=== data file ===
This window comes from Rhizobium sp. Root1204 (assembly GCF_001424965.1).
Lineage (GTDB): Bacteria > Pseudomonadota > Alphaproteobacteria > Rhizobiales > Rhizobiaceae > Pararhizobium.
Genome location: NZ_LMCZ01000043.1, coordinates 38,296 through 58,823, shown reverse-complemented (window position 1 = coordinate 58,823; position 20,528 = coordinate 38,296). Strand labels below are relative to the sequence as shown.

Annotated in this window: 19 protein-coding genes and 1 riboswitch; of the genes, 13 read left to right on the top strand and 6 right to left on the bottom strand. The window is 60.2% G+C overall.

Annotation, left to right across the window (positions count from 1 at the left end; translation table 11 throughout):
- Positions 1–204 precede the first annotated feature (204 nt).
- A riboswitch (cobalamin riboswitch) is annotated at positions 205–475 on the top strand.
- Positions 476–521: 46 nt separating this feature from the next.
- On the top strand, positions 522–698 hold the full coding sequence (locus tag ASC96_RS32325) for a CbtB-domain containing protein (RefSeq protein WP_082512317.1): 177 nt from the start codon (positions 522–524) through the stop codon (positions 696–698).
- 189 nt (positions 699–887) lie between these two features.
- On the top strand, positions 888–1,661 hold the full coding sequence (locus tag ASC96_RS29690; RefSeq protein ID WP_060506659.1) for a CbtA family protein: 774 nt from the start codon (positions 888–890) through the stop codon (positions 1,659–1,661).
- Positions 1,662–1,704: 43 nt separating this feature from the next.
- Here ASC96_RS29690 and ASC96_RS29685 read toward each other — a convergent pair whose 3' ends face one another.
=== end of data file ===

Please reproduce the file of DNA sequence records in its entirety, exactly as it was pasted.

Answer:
This window comes from Rhizobium sp. Root1204 (assembly GCF_001424965.1).
Lineage (GTDB): Bacteria > Pseudomonadota > Alphaproteobacteria > Rhizobiales > Rhizobiaceae > Pararhizobium.
Genome location: NZ_LMCZ01000043.1, coordinates 38,296 through 58,823, shown reverse-complemented (window position 1 = coordinate 58,823; position 20,528 = coordinate 38,296). Strand labels below are relative to the sequence as shown.

Annotated in this window: 19 protein-coding genes and 1 riboswitch; of the genes, 13 read left to right on the top strand and 6 right to left on the bottom strand. The window is 60.2% G+C overall.

Annotation, left to right across the window (positions count from 1 at the left end; translation table 11 throughout):
- Positions 1–204 precede the first annotated feature (204 nt).
- A riboswitch (cobalamin riboswitch) is annotated at positions 205–475 on the top strand.
- Positions 476–521: 46 nt separating this feature from the next.
- On the top strand, positions 522–698 hold the full coding sequence (locus tag ASC96_RS32325) for a CbtB-domain containing protein (RefSeq protein WP_082512317.1): 177 nt from the start codon (positions 522–524) through the stop codon (positions 696–698).
- 189 nt (positions 699–887) lie between these two features.
- On the top strand, positions 888–1,661 hold the full coding sequence (locus tag ASC96_RS29690; RefSeq protein ID WP_060506659.1) for a CbtA family protein: 774 nt from the start codon (positions 888–890) through the stop codon (positions 1,659–1,661).
- Positions 1,662–1,704: 43 nt separating this feature from the next.
- Here ASC96_RS29690 and ASC96_RS29685 read toward each other — a convergent pair whose 3' ends face one another.